The Process of translation is operational. It transfers meaning by converting written ideas expressed in one language to another language or from Source language to Target Language. The main purpose is to convey the information and to convince the reader with the author’s special innovative and authoritative method of translation which reflects the quality of naturalness.
Methods of Translation
Translation starts with choosing a method of Approach. There are two main approaches to translating;
- The first method is translating sentence by sentence of a paragraph or a chapter. In order to get the feel and tone of the text it requires conscious review of the text by reading it in a Source Language. This method is suitable for the literary texts.
- The second method involves reading the whole text for two or three times and looking for the intention, register and tone in order to mark the difficult words and passages. After taking the bearings one can proceed with translating of a text. This method is more suitable for technical or institutional text. The first approach is preferred for a relatively easy text while the second approach is preferred for a harder one.
Levels of Translation
The Process of translation consists of four levels. These four levels are kept in mind more or less consciously while translating a text.
First is the Textual level which involves working on the Source language text level. It is the level of language where conversions are made intuitively and automatically. The Source Language grammar is translated into Target Language equivalent and lexical units are translated into sense that is appropriate to the context.
Second is The Referential level it goes hand in hand with the textual level. At this level the translator mentally sorts out the text. It is the level of objects and events, real or imaginary which are progressively visualized and build up for comprehension and reproduction process. This level is also called the factual level of translating.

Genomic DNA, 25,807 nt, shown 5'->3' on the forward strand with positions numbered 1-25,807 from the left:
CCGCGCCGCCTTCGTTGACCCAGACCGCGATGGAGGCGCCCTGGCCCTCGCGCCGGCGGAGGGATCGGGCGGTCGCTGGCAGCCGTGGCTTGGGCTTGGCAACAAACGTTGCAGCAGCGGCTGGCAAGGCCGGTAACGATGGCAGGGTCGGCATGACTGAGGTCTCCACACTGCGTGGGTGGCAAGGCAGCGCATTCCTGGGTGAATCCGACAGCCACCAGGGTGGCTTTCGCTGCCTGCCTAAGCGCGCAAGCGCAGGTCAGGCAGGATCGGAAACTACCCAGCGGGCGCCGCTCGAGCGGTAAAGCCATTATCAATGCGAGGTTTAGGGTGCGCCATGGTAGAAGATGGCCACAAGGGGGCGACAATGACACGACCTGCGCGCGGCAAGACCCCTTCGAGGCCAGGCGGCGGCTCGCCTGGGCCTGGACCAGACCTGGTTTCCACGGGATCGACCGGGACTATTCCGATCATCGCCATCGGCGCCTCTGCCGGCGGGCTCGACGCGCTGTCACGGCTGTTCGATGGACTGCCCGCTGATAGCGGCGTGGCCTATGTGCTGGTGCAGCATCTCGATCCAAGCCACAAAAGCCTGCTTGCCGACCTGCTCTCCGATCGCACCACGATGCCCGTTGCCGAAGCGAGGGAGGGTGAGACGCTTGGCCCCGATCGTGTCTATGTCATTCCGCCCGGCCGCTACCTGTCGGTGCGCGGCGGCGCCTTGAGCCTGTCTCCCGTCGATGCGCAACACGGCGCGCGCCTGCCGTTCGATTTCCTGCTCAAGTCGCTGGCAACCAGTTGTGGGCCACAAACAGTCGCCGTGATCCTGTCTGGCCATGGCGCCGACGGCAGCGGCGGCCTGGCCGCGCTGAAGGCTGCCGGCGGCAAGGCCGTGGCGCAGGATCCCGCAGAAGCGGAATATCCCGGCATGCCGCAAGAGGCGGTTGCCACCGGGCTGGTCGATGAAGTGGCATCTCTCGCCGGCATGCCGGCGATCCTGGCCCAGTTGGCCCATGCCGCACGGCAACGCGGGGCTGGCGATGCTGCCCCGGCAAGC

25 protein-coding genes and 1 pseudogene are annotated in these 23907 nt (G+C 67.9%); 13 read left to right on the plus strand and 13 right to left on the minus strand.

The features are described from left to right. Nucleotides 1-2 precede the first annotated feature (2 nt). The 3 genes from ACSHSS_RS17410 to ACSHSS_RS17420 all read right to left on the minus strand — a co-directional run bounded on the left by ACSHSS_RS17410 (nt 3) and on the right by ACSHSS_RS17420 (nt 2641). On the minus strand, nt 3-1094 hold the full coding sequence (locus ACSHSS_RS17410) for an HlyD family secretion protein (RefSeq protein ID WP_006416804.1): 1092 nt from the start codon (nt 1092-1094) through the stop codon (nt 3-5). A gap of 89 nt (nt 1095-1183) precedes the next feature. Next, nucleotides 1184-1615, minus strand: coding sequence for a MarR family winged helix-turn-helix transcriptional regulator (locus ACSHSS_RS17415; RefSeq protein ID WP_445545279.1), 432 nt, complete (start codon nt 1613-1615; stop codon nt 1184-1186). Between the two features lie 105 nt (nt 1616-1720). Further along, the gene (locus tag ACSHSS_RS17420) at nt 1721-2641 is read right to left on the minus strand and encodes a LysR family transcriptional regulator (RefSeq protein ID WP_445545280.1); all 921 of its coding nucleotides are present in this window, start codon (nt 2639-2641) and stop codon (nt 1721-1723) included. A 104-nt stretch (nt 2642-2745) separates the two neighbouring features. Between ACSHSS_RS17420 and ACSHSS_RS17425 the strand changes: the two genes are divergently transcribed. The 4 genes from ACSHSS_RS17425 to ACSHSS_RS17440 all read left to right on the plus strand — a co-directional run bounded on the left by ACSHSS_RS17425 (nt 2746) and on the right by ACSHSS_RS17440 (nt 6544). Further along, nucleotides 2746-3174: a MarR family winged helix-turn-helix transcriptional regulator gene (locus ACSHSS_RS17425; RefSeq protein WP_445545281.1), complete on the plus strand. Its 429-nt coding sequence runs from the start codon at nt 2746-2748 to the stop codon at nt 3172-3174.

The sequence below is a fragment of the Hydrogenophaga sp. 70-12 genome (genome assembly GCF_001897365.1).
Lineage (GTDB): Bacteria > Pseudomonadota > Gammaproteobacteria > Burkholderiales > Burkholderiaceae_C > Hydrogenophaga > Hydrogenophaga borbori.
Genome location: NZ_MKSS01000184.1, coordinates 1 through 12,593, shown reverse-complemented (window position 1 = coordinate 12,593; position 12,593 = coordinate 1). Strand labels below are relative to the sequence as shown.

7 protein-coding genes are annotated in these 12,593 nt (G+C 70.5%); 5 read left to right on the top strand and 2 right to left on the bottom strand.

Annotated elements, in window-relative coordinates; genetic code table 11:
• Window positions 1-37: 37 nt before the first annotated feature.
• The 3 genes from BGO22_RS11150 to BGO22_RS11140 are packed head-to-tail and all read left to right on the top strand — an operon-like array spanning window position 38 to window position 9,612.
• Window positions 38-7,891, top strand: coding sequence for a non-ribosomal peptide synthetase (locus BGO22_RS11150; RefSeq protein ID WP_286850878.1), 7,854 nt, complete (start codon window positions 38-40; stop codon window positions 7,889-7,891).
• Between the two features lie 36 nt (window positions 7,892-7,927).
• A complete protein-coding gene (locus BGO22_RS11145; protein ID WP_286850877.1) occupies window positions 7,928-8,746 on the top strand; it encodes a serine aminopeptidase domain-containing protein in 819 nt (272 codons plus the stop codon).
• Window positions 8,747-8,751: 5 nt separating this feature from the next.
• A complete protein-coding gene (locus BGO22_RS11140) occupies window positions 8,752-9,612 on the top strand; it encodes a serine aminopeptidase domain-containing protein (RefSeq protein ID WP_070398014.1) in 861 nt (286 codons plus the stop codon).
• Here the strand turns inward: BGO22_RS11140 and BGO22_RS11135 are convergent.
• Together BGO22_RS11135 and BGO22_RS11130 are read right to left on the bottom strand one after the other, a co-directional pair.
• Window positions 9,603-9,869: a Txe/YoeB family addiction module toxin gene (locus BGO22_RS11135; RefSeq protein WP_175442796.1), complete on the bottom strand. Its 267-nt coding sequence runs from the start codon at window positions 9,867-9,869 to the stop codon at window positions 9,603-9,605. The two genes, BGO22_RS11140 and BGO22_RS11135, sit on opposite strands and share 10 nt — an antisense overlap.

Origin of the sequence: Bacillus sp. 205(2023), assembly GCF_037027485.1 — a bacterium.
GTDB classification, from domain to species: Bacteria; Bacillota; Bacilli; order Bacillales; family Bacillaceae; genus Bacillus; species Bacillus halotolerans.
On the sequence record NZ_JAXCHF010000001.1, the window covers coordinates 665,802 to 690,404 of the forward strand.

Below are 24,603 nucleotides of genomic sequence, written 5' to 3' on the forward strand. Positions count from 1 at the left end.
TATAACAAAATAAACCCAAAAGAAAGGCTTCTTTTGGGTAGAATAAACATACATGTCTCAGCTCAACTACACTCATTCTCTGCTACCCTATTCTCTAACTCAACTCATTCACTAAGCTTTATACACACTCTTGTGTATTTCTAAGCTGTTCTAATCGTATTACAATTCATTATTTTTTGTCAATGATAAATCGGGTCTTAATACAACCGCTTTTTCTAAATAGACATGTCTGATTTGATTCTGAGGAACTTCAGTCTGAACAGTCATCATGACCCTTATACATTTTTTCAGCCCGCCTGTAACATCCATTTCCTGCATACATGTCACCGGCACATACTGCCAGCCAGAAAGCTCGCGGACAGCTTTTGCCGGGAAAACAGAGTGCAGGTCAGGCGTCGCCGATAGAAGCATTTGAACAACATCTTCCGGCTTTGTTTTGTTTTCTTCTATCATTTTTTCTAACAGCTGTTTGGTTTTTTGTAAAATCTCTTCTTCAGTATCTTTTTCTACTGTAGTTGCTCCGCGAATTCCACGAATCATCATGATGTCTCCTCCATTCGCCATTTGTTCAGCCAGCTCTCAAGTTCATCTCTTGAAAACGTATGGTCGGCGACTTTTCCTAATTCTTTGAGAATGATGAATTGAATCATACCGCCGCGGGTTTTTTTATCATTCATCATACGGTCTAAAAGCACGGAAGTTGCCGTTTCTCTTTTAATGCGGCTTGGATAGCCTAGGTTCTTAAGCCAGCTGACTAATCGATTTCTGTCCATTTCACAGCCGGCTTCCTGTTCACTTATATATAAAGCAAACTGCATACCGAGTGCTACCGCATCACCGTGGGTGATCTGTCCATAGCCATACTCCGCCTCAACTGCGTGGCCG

Third is The Cohesive level which links the first and the second level that a translator has to bear in mind. It is more general and grammatical, which traces the train of thought, the feeling tone which can be positive or negative and the various presuppositions of the Source Language text. This level follows both the structure and the moods of the text. It links the sentences through the connective words like conjunctions, enumerations, reiterations, definite article, general words, referential synonyms and punctuation marks proceeding from the known information to the new information like proposition, opposition, continuation, and conclusion.
A good example of cohesive level can be observed in any thesis project work, antithesis and synthesis. The second factor in the cohesive level is the mood which is observed as a dialectical aspect moving between emotive and neutral. It can be expressed by objects and nouns as well as adjectives and qualities. For instance, the difference of positive and neutral can be spotted in words such as ‘appreciate’ and ‘evaluate’; ‘awesome’ and ‘amazing’; ‘tidy’ and ‘ordered’. Similarly, the difference between negative and neutral can be spotted in words like ‘potentate’ and ‘ruler’. These are slight differences in words in a particular language whose value cannot always be determined in the context.
The fourth and last level of translation is the level of Naturalness where a writer or a speaker uses his special way of writing in an ordinary language employing common grammar, idioms and words in a particular situation.
The translator tries to reflect the degree of naturalness in his translation from SL text to TL text. The level of Naturalness is concerned with the reproduction. Natural translation can be compared to ordinary or casual language where word order, syntactic structures, Collocations or cognate words , appropriateness of gerunds, infinitives, verb-nouns, words that are old fashioned and reflect unnaturalness and lastly, the other obvious areas where unnaturalness is seen in articles, progressive tenses, compound nouns and collocations. Naturalness is dependent on the relationship between the speaker and the writer as well as the topic or situation. What is natural in one situation can be unnatural in another. It is confusing to attach naturalness with a colloquial style, idioms, jargon, and formal language.